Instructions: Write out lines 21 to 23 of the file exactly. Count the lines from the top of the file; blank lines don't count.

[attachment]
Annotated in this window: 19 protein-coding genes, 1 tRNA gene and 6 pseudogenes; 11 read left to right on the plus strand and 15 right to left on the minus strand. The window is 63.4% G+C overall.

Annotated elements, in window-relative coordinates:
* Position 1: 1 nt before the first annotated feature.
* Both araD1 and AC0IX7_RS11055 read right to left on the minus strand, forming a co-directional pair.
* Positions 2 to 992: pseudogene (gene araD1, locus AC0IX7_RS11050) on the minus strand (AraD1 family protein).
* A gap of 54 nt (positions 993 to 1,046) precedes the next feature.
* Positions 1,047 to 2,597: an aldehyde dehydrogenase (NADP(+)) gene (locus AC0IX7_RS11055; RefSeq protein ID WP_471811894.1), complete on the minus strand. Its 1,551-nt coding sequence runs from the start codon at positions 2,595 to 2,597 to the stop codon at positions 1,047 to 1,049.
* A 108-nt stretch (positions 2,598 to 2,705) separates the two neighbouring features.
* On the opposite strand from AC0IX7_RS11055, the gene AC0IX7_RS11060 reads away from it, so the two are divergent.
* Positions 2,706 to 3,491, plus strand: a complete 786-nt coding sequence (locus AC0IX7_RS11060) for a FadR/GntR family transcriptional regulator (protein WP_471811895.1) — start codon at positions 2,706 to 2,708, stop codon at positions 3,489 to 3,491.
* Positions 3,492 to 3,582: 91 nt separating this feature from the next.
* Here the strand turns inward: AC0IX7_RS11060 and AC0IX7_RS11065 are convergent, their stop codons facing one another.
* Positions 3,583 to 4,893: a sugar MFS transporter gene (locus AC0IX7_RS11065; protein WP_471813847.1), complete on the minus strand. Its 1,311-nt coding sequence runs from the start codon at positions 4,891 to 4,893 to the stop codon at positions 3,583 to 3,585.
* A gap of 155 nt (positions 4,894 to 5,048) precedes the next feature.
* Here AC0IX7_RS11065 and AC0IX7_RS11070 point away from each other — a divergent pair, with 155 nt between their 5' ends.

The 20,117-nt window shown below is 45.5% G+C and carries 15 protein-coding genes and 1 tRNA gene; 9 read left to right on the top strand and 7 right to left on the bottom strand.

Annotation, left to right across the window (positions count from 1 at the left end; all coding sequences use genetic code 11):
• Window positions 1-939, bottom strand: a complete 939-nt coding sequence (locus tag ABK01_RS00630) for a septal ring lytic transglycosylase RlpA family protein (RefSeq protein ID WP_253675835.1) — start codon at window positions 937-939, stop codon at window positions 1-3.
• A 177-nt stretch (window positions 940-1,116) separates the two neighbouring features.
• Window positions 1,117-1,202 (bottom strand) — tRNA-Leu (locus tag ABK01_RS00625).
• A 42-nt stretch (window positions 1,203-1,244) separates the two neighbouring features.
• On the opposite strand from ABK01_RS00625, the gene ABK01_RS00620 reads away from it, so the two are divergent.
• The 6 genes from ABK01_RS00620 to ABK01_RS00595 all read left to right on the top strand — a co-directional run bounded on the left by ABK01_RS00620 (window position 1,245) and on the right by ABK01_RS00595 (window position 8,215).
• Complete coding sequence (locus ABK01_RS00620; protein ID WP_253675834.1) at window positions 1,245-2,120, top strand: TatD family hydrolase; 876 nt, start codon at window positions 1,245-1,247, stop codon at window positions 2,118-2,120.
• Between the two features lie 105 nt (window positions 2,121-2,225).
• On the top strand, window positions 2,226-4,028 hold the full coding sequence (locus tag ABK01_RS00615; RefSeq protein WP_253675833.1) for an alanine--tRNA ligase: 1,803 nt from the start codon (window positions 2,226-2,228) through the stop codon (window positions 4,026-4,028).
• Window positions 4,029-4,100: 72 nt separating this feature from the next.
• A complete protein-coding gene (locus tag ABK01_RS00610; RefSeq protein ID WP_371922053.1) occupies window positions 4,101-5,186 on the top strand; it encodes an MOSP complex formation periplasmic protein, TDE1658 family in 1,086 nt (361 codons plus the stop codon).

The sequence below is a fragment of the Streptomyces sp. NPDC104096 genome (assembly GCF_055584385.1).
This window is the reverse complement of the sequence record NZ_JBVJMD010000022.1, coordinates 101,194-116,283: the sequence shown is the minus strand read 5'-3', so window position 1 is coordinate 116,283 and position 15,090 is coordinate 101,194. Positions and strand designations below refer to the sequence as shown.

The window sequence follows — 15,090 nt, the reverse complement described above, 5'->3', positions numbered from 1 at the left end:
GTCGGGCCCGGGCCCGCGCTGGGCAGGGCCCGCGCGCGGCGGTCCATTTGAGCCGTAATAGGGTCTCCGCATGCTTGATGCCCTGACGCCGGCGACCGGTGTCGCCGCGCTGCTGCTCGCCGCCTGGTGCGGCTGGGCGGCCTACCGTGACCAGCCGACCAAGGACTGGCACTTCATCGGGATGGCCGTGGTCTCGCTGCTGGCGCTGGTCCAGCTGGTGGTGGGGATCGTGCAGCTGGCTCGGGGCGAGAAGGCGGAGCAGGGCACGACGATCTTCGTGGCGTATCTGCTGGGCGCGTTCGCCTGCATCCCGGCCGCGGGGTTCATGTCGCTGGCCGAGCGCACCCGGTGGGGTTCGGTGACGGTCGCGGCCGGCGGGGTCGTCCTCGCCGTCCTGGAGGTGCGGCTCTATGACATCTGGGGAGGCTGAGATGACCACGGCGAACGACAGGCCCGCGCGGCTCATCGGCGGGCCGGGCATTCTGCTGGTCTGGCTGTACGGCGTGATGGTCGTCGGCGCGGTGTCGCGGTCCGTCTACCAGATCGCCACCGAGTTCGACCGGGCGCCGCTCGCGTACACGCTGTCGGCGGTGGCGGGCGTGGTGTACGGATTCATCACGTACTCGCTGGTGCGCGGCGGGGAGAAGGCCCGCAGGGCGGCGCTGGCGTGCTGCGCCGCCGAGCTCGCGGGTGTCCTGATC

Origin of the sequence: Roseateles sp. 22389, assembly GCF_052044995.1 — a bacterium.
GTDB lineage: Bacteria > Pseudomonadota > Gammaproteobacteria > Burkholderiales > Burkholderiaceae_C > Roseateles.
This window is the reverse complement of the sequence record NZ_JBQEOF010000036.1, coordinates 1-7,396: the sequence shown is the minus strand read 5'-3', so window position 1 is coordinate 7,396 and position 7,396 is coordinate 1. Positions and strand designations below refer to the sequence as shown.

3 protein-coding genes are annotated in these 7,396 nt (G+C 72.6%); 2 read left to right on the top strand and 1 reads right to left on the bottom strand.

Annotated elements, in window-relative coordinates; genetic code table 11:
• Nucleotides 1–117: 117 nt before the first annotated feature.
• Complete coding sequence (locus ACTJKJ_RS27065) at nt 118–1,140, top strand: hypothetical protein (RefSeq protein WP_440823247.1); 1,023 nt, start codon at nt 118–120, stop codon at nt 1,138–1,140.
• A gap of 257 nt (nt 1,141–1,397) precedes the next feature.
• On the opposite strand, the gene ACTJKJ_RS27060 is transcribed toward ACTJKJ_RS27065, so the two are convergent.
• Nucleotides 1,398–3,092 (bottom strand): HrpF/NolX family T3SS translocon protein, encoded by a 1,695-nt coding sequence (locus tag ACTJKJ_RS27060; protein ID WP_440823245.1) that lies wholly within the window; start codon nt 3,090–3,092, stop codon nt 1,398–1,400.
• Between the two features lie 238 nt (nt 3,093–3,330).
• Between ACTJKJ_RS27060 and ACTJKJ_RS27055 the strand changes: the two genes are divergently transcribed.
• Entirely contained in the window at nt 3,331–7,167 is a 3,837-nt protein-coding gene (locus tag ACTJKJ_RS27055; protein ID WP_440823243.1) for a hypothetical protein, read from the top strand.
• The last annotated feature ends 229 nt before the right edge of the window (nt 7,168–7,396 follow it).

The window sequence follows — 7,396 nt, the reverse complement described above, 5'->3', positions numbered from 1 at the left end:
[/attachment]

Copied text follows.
• A 42-nt stretch (window positions 1,203-1,244) separates the two neighbouring features.
• On the opposite strand from ABK01_RS00625, the gene ABK01_RS00620 reads away from it, so the two are divergent.
• The 6 genes from ABK01_RS00620 to ABK01_RS00595 all read left to right on the top strand — a co-directional run bounded on the left by ABK01_RS00620 (window position 1,245) and on the right by ABK01_RS00595 (window position 8,215).